PALO ALTO, Calif. — I HAD heard about all of the dying, about all of the grief, and still I didn’t immediately understand what I was seeing when, at a railroad crossing here, I spotted a man in a blaring orange vest, the kind that road crews and public-safety workers wear. He wasn’t carrying any equipment. He wasn’t engaged in any obvious activity. He shuffled his feet, staring into the distance.
Hours later, at the same crossing: an orange-vested woman. Like the man, she just stood there, without evident purpose.
“They’re on the lookout,” a friend of mine who lives here explained.
“For what?” I asked.
“Suicides,” my friend said.
Between May 2009 and January 2010, five Palo Alto teenagers ended their lives by stepping in front of trains. And since October of last year, another three Palo Alto teenagers have killed themselves that way, prompting longer hours by more sentries along the tracks. The Palo Alto Weekly refers to the deaths as a “suicide contagion.”
And while mental health professionals are rightly careful not to oversimplify or trivialize the psychic distress behind them by focusing on any one possible factor, the contagion has prompted an emotional debate about the kinds of pressures felt by high school students in epicenters of overachievement.
This is one such place. Children here grow up in the shadow of Stanford University, which established a new precedent for exclusivity during the recent admissions season, accepting just 5 percent of its applicants.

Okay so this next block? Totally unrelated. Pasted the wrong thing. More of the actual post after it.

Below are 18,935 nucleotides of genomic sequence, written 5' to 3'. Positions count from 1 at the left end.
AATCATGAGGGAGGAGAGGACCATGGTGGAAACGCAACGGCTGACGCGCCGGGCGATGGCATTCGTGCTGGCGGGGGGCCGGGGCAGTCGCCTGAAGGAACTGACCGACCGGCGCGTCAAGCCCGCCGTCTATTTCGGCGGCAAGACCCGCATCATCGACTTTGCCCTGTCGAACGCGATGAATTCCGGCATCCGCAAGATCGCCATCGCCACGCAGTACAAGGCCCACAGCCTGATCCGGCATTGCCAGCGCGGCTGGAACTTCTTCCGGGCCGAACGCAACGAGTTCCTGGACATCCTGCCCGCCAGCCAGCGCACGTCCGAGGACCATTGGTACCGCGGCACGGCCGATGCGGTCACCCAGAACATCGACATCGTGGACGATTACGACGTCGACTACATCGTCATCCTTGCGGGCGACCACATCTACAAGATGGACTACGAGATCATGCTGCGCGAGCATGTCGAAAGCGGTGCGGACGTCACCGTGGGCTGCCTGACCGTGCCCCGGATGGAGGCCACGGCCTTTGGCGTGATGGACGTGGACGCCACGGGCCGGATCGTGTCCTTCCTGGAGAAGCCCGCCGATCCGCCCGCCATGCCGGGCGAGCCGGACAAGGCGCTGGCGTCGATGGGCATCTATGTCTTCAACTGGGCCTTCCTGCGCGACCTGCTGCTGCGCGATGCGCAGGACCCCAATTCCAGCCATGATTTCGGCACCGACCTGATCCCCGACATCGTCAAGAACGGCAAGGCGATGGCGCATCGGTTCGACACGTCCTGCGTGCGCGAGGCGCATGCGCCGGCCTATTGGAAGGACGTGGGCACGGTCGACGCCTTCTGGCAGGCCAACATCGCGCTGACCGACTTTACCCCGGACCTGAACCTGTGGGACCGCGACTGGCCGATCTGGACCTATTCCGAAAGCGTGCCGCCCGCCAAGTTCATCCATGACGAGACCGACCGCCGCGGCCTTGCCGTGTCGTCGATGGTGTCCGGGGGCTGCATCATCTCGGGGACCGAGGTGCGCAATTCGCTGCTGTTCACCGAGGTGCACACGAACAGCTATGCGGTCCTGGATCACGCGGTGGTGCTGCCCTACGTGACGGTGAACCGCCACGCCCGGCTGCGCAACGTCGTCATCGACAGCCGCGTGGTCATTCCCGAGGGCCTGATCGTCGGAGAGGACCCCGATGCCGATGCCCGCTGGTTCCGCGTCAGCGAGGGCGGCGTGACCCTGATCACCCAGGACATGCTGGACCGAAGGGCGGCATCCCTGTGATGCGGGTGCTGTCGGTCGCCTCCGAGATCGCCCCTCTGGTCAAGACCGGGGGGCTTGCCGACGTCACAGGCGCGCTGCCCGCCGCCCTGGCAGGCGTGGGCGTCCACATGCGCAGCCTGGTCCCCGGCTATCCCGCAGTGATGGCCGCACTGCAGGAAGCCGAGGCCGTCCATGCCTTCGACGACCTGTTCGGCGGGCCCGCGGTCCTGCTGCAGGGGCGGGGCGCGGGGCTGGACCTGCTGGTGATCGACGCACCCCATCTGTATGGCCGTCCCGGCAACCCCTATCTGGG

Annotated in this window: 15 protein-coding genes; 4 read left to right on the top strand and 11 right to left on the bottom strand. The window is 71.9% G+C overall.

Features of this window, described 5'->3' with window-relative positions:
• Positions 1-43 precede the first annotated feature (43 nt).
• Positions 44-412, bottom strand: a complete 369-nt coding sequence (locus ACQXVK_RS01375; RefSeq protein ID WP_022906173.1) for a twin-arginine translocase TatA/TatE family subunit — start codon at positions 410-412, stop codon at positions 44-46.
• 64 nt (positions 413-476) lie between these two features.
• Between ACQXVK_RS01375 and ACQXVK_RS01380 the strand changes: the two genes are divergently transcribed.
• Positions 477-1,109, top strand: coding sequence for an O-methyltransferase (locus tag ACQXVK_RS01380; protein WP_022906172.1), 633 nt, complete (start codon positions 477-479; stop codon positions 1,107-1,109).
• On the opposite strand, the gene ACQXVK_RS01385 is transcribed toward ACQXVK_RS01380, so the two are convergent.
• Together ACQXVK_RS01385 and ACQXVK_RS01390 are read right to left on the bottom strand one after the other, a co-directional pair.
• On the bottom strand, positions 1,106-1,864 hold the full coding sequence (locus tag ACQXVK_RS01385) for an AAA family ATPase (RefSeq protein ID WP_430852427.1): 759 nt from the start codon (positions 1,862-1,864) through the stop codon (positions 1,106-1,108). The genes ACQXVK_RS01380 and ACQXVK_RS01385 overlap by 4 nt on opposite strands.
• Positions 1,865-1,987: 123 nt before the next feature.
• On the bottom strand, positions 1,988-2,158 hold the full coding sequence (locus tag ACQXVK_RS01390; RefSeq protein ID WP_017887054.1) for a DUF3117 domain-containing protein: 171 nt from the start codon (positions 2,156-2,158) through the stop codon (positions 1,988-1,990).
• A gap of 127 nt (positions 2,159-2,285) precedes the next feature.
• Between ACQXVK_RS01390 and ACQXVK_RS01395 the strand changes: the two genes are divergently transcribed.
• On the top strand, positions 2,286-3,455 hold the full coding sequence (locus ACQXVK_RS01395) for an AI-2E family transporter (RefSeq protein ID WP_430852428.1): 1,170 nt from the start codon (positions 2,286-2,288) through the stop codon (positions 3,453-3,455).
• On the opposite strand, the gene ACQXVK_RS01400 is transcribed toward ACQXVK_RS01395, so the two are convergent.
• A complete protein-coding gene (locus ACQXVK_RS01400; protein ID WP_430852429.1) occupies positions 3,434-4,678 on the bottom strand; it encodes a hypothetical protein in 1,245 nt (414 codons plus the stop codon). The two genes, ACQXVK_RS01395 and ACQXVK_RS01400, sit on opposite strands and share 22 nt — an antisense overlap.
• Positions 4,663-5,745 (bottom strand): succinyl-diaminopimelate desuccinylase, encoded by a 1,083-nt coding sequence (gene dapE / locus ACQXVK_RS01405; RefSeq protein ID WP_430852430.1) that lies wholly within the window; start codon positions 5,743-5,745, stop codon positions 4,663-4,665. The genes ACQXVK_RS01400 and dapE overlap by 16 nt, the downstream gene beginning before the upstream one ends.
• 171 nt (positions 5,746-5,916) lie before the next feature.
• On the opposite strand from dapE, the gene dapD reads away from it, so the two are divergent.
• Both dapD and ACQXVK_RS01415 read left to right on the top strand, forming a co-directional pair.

They grow up with parents who have scaled the pinnacles of their professions or are determined to have their offspring do precisely that. They grow up with advanced-placement classes galore, convinced that their futures hinge on perfect SAT scores and preternatural grade-point averages. Experts on sleep are in keen demand. The kids here don’t get enough of it.
But the situation isn’t so different in the Virginia suburbs of Washington, D.C., where a separate cluster of teen suicides in recent years forced educators and parents to re-examine the messages they give teenagers, intentionally and unintentionally, about what’s expected of them and what’s needed to get ahead in this world.
It’s not so different in Chicago’s western suburbs, where a high school teacher recently pulled me aside and, in a pained whisper, insisted that the number of advanced-placement classes that local students feel compelled to take and the number of hospitalizations for depression rise in tandem.
These are to some extent problems of affluence and privilege. But they have relevance beyond any one subset of our country’s populace. They reflect a status consciousness that bedevils Americans at all income levels, and they underscore an economic trepidation that is sadly widespread and is seemingly intensified by the gaping divide between the haves and have-nots.
The suicide rate among all teenagers has seemingly risen a bit over the last decade. According to the Centers for Disease Control and Prevention, it was 8.15 per every 100,000 Americans between the ages of 10 and 24 in 2013, the last year for which complete data is available; the rate was 6.74 in 2003.
Many more children think about taking their own lives. According to a 2013 survey by the C.D.C., 17 percent of American high school students had considered suicide in the previous year. Eight percent said they’d attempted it.